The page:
by My Finish Line
If training for a 2hr Half Marathon, (which roughly translates into 9min miles), is it best to prepare at that pace or quicker for shorter distances, or slower than that pace for longer distances? Furthermore, on race day, what pacing strategy should be adopted – run quicker than your allocated pace for as long as possible, or withhold energy at a slower pace and then finish as quickly as you can? We have all been there and can identify with this quandry!
GPS data has revolutionised pacing – to a certain extent on a logistical level it has nullified the need for a stopwatch and a coach on the side of a track or road; you as an athlete can stick to a tempo merely by looking at your watch. The benefits of this technology is huge for training – you can stick to training plans with much more precision, as well as manipulate your own training in order to gather the best chance of you achieving your goals. Pacing has been a controversial part of racing for decades, as well as the concept of how athletes should approach their race; so if you feel confused and contradicted about how you should run, don’t worry – elite athletes and their coaches since the 1950s have been arguing the same and they still have yet to come to a mutual conclusion 60 years later.
And on the subject of controversies, the recent World Athletics Championship saw Sifan Hassan from the Netherlands win both the women’s 1500m and 10,000m titles. The variables that contributed towards this remarkable achievement are many – including her obvious association to the Nike Oregon Project which may be a cause for some to view the results with a retrospective assessment further down the line; however to have one athlete dominate in a speed-based middle distance event as well as an endurance-based event poses many questions when it comes to pacing. It certainly blurs the line between what many have historically thought have a separation between “endurance” and “speed”.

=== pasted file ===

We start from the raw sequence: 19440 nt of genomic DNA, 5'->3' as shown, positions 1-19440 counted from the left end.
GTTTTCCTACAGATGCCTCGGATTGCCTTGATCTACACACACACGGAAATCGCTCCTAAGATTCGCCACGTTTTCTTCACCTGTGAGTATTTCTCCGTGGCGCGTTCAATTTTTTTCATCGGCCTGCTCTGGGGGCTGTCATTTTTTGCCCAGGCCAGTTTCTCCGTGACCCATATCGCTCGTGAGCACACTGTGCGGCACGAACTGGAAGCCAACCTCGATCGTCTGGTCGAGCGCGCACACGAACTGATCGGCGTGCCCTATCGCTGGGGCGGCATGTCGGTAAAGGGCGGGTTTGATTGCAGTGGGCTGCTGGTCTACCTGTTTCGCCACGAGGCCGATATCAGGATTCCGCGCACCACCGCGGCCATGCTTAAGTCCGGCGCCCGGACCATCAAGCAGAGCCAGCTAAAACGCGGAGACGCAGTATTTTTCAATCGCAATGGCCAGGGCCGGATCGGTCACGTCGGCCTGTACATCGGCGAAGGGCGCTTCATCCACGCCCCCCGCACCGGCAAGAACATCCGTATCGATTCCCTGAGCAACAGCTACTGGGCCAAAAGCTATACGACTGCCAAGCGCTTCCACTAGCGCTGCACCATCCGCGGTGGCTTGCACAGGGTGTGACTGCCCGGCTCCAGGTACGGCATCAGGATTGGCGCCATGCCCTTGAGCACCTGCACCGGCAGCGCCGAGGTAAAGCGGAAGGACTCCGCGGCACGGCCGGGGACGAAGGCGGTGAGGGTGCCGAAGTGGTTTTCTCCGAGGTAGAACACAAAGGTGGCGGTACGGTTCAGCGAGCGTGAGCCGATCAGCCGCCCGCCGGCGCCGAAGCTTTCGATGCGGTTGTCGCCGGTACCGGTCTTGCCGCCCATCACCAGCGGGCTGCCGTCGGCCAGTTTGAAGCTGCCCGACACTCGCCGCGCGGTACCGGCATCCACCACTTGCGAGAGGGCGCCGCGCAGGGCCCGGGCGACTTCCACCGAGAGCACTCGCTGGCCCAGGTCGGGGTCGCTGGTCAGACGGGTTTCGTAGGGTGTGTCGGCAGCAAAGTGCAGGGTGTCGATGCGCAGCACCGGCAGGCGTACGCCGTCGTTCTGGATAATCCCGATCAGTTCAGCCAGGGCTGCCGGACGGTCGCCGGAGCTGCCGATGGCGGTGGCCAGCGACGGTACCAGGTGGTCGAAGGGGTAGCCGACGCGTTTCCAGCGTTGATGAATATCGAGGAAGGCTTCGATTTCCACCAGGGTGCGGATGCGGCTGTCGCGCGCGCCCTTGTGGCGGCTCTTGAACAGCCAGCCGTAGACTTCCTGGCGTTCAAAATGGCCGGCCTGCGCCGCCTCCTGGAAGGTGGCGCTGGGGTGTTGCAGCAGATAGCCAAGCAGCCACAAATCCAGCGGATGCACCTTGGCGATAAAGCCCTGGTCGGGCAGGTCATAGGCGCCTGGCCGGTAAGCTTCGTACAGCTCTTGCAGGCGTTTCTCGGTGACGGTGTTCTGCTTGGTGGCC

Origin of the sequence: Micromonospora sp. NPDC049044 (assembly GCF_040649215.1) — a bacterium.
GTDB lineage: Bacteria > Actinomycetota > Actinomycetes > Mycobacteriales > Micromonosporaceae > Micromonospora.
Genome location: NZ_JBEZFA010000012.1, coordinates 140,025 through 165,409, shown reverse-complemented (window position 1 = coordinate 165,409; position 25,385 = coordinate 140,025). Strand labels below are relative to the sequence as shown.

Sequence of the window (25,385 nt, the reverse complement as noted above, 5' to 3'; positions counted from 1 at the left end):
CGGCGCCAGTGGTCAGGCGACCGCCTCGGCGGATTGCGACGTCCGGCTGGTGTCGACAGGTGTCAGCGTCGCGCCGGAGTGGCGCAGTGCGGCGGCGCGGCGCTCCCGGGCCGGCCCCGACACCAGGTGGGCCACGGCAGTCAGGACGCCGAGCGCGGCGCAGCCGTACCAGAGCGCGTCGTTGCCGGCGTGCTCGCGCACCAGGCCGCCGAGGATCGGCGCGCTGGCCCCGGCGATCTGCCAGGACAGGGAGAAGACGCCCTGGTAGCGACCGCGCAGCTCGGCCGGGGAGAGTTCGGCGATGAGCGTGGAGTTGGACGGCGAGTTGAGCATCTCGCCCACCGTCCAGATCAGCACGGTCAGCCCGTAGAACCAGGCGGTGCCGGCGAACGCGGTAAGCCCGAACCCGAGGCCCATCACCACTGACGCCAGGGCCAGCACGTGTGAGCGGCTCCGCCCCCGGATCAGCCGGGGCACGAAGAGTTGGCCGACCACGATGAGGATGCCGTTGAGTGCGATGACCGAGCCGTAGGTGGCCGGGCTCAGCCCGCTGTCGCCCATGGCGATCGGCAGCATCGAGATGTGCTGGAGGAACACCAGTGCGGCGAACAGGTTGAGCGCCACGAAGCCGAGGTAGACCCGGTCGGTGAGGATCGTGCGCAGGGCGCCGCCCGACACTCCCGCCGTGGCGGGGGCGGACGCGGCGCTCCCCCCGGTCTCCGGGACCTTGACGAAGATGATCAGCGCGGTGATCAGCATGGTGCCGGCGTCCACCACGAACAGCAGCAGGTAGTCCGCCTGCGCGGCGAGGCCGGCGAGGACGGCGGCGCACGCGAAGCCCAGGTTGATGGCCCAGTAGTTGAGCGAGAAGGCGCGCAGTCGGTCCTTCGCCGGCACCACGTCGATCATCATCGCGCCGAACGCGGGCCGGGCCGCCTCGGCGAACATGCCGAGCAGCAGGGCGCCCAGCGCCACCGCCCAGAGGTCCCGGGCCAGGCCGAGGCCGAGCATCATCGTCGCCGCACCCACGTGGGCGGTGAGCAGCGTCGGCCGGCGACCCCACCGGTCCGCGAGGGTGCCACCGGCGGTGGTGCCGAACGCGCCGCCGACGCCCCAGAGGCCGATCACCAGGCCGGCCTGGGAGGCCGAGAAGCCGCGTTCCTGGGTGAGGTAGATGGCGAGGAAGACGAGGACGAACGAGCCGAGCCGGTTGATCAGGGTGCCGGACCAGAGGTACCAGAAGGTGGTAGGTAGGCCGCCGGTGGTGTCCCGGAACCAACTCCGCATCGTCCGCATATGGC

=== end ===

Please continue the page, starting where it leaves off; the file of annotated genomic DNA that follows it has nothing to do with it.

The truth is, you need both; and despite the fact that this has been a known factor in elite track for a long time, the best way of planning training is still disputed.
To answer the question above, we will use the 2hr Half Marathon as our standard example. Running quicker than your 9min mile pace for shorter distances is a positive strategy in order to acclimatise your body to the speed necessary to perform. One suggestion would be to train to run 5 or 6 miles at 8:30min mile pace, and maybe even set yourself the target of ‘how far can I run at 8min/mile?’ to provide variation and motivation. The benefit of doing this is that if you become accustomed to run at a quicker pace for longer, a regression to running slower on raceday in order to achieve your target becomes easier. The good news is that you can do this at the same time as getting the longer, slower miles in, as there are benefits to your aerobic energy systems in both approaches. If you approach your training diligently for endurance events, following a plan (which is what My Finish Line as a community was created for in the first place) is important in order to condition your body to perform what you will ultimately ask from it; and getting the requisite miles in is exceptionally important, but don’t be afraid of running quickly for as long as you can as well as running as far as you are advised to.
To quote a famous line on how to finish a marathon “start slowly and then run slower”; it is always useful if your slower pace is still quicker than the time you ideally want to finish.
Therefore – enjoy some speed sessions within your endurance!